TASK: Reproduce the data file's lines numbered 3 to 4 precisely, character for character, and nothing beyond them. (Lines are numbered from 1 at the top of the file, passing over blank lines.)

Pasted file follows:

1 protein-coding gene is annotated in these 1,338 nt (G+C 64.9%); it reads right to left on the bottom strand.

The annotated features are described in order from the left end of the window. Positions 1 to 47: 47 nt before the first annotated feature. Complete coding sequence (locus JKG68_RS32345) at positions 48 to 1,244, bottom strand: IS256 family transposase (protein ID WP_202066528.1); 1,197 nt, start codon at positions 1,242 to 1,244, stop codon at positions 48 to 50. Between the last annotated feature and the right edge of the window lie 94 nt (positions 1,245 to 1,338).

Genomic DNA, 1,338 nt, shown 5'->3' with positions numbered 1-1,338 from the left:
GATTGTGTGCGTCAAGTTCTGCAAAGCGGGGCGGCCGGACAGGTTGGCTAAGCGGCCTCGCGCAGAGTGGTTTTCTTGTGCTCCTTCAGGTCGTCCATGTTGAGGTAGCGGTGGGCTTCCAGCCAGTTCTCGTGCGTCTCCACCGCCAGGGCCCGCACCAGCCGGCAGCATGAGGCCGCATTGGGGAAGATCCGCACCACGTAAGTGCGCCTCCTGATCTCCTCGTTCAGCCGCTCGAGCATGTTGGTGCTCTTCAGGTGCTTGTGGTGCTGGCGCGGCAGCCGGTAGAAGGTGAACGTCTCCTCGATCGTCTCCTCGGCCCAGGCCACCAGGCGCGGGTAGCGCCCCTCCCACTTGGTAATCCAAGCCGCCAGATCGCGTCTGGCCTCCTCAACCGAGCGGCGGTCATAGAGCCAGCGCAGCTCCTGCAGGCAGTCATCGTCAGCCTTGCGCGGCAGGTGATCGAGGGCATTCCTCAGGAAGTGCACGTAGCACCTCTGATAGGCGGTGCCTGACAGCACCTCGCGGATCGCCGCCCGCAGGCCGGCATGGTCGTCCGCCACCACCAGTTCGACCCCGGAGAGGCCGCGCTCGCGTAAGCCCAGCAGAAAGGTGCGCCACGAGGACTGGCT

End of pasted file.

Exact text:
Genomic DNA, 1,338 nt, shown 5'->3' with positions numbered 1-1,338 from the left:
GATTGTGTGCGTCAAGTTCTGCAAAGCGGGGCGGCCGGACAGGTTGGCTAAGCGGCCTCGCGCAGAGTGGTTTTCTTGTGCTCCTTCAGGTCGTCCATGTTGAGGTAGCGGTGGGCTTCCAGCCAGTTCTCGTGCGTCTCCACCGCCAGGGCCCGCACCAGCCGGCAGCATGAGGCCGCATTGGGGAAGATCCGCACCACGTAAGTGCGCCTCCTGATCTCCTCGTTCAGCCGCTCGAGCATGTTGGTGCTCTTCAGGTGCTTGTGGTGCTGGCGCGGCAGCCGGTAGAAGGTGAACGTCTCCTCGATCGTCTCCTCGGCCCAGGCCACCAGGCGCGGGTAGCGCCCCTCCCACTTGGTAATCCAAGCCGCCAGATCGCGTCTGGCCTCCTCAACCGAGCGGCGGTCATAGAGCCAGCGCAGCTCCTGCAGGCAGTCATCGTCAGCCTTGCGCGGCAGGTGATCGAGGGCATTCCTCAGGAAGTGCACGTAGCACCTCTGATAGGCGGTGCCTGACAGCACCTCGCGGATCGCCGCCCGCAGGCCGGCATGGTCGTCCGCCACCACCAGTTCGACCCCGGAGAGGCCGCGCTCGCGTAAGCCCAGCAGAAAGGTGCGCCACGAGGACTGGCT